Rama in Durbar. “The coronation of Shree Ramah after his conquest over Ravinan.”
Medium: Pen and ink on paper
Pen and ink drawing depicting the coronation of Rama after his defeat of Ravana,
from the Minakshi Sundareshvara Temple in Madurai, from an 'Album of 51 drawings (57 folios) of buildings, sculpture and paintings in the temple and choultry of Tirumala Nayyak at Madura. c.1801-05', by an anonymous artist working in the South India/Madurai style, c. 1801-1805. Each picture is inscribed with a title and a number in ink.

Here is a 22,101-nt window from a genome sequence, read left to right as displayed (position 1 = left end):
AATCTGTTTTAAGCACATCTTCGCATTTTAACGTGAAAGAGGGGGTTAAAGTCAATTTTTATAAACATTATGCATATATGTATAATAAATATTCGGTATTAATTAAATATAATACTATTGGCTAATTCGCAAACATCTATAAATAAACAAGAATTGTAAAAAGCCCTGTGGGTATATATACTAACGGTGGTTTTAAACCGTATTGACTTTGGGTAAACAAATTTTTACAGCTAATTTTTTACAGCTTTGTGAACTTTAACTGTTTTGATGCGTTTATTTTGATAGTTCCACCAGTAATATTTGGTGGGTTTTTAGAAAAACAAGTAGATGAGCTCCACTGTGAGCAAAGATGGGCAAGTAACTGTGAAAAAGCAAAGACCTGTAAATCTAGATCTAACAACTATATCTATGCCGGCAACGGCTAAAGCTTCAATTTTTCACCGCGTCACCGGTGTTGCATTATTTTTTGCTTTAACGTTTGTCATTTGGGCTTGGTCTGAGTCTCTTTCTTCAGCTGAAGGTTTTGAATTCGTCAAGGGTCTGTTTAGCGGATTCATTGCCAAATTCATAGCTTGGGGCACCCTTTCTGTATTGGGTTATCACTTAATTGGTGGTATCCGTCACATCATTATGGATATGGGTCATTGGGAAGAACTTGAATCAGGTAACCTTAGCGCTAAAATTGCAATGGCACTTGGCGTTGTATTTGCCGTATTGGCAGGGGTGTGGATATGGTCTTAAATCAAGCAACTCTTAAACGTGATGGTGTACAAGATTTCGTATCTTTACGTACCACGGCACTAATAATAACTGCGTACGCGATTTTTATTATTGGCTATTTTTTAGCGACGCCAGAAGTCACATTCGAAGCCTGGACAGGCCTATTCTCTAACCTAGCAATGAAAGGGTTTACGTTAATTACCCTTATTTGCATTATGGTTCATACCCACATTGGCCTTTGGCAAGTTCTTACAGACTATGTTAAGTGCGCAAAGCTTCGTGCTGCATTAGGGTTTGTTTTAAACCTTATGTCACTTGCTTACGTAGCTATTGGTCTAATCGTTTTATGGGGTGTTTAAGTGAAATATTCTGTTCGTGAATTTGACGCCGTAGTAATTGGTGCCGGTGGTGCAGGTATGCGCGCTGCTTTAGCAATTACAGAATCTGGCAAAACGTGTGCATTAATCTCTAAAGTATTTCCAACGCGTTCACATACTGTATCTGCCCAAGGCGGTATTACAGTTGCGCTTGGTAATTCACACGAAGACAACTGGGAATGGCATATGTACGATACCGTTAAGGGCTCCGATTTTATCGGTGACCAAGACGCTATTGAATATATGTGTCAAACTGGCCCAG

The Minakshi Sundareshvara Temple complex contains two main shrines; one dedicated to Shiva and one to his consort Minakshi, an ancient local divinity. Each shrine is set within its own walled complex containing several subsidiary shrines, mandapams (assembly halls) and artificial pools. The construction of this temple-town was made possible by the wealth and power of Tirumala Nayak (1623-1659). He was the most prolific builder of a long line of Nayaka kings, a dynasty who ruled a large portion of Tamil country in the 16th and 17th centuries. Rama is the hero of the Ramayana, a Hindu epic. In seven books, the story narrates the exile of Rama to the forest with his wife Sita and his brother Lakshmana, the subsequent abduction of Sita by Ravana (the demon-king of Lanka) and the rescue of Sita with the help of Sugriva the king of the monkey tribe and his minister Hanuman. After a fierce battle the city of Lanka was taken, Ravana was killed and Sita was rescued. The carved scene depicted in this drawing represents Rama, reunited with Sita, solemnly crowned to begin his glorious reign of Ayodhya.